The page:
When the historical war drama The Eight Hundred was released in China last year, it did incredibly well at the box office, even in the midst of a pandemic. It’s not hard to see why: With top-notch production values, it retells the story of a pivotal 1937 battle from the Second Sino-Japanese War when the Japanese were invading Shanghai, China. The Japanese troops had possession of all Shanghai except for Sihang Warehouse, defended by a lone Chinese regiment ordered to fight the Japanese Imperial troops and thereby win sympathy from the international community. The 542nd Regiment of the Chinese Resistance Army (NRA) was made up of about 800 soldiers, deserters, students, and other rag-tag Chinese citizens, and what made the whole situation surreal was that just across Suzhou Creek was one of the foreign “concessions”, areas controlled by Western powers and ostensibly safe zones.
There’s lots to admire in this action and drama-filled war epic that explores how these 800 men managed to hold off the Japanese troops for four days even when completely outnumbered and outgunned. It’s also rather sporadically jingoistic in a way that parallels the melodramatic heroism of Americans in an American war drama: Everyone’s noble, everyone sacrifices for the greater good, even the deserters come around and in the end, they’re all heroes. Which isn’t to say that these soldiers weren’t heroic, but The Eight Hundred is old school war heroism and it gets a bit over the top at moments later in the film.
What’s most striking about the situation, however, is that these foreign safe zones are just a hundred yards across a river from this intense and deadly battle. The Concession areas are full of nightclubs, gambling houses, restaurants, and, of course, Westerners and local Chinese seeking their fortune. It’s like finding a 5-star restaurant in the middle of a slum and it’s astonishing. You can see what I mean in this publicity still from the film:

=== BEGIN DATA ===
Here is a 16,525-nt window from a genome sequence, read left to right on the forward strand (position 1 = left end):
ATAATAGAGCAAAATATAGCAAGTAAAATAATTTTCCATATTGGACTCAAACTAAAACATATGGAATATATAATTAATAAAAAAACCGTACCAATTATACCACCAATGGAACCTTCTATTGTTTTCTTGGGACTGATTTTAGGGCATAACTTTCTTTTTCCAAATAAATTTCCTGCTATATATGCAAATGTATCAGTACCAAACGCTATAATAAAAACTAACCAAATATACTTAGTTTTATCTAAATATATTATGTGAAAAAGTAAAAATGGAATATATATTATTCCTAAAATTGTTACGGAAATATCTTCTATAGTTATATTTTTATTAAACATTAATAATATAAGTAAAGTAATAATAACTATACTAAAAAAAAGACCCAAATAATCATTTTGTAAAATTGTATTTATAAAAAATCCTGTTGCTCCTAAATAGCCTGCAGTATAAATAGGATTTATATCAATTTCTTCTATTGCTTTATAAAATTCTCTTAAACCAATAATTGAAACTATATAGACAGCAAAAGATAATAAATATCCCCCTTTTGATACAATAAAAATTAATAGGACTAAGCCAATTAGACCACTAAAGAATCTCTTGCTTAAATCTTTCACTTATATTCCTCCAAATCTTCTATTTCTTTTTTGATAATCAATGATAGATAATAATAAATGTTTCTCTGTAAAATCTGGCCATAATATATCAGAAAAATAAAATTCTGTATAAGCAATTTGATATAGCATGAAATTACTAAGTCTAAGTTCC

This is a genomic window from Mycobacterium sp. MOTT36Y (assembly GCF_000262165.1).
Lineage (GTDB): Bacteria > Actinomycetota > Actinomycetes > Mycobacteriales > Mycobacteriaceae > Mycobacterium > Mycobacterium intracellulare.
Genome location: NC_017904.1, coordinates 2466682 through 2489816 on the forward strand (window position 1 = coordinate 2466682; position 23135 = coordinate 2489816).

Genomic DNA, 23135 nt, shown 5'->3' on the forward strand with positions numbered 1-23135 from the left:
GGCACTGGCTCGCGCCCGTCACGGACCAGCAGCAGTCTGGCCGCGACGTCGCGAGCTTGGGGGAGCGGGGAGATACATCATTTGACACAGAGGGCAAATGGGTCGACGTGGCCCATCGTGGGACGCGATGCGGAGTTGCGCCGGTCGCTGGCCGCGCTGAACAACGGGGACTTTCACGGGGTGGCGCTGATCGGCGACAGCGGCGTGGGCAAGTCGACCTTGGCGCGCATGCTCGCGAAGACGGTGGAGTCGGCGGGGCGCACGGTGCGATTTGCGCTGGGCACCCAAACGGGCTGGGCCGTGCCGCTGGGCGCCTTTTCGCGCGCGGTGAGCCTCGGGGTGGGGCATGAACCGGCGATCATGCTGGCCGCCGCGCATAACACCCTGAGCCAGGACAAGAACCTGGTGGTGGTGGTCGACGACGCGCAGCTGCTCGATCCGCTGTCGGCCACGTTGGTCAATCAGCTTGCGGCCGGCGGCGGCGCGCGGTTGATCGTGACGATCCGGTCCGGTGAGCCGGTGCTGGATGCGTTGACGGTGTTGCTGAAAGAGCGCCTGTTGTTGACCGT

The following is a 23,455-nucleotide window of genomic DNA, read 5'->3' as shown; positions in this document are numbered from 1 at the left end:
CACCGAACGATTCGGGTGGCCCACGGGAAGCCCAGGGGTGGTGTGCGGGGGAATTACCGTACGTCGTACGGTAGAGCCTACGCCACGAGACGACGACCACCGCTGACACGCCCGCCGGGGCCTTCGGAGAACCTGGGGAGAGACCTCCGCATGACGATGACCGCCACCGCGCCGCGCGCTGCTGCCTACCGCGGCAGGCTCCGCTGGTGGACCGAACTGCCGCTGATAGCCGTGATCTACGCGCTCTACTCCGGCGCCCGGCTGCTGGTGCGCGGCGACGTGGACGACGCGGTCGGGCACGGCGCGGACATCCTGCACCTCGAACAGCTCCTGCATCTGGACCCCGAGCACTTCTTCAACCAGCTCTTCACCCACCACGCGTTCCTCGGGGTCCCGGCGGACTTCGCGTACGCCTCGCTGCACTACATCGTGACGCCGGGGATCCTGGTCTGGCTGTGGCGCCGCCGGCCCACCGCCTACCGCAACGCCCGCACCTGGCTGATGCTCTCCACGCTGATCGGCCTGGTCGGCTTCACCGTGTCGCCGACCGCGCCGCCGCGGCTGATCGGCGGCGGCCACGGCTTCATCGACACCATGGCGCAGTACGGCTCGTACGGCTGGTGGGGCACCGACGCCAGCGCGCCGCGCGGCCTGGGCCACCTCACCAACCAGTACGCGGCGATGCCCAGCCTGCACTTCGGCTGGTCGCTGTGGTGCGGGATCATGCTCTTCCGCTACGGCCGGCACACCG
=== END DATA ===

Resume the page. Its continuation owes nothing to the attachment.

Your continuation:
The film is beautifully shot in crisp, bright, and vivid colors – it’s the first Chinese production 100% filmed in IMAX – and much credit is due cinematographer Yu Cao and the splendid visual effects by a mixed Sino-American team of special effects companies. It’s also unsurprisingly violent and gory, with every bullet shot denoted by a splash of blood and frequent close-ups of injured, dying, and dead soldiers.
The narrative unfolds on a day-by-day basis and there are a lot of characters to track, so many so that it becomes a bit of a blur. There’s the plucky young boy who somehow tagged along with his older brother, the officer who is so heroic he might as well be an action figure stand-in, the deserters who just want to get home to mama, the young man who has a mysterious bond with a white horse that, for some reason, keeps running around the war zone, and many, many more. The Japanese are completely undeveloped characters (as is typical of enemy combatants in a war film) and the Americans are mostly portrayed as nitwit reporters more interested in getting a good camera angle than having any emotional response to the situation. Interestingly, the British are portrayed in a good light: The Concession area just across the river was also British.
A good comparison for The Eight Hundred might be Dunkirk for the themes of resolve, courage, and heroism, and it’s impossible to avoid comparison with the much more fantastical comic-book-esque 300 for its story of courage when grossly outnumbered in a military skirmish. More importantly, I felt The Eight Hundred was a very good, very powerful movie offering a comfortable tale of heroism well told on screen for Chinese viewers and an interesting (albeit confusing) history lesson for Western viewers. It’s a long film with a 147 minute running time for the International release and you can find it currently playing on Netflix, possibly under its original Chinese name Ba Bai.
Dad At The Movies Addendum: Like any war film, this is one that’s going to prove too intense for younger viewers. I would say teens will find it fascinating and exciting, but will likely miss the nuances of the soldiers managing to hold the Warehouse against overwhelming odds. It’s also violent, gory, and melodramatic at moments. It is, however, a good reminder of the egalitarian horrors of war and in that way could be a good conversation starter for your family.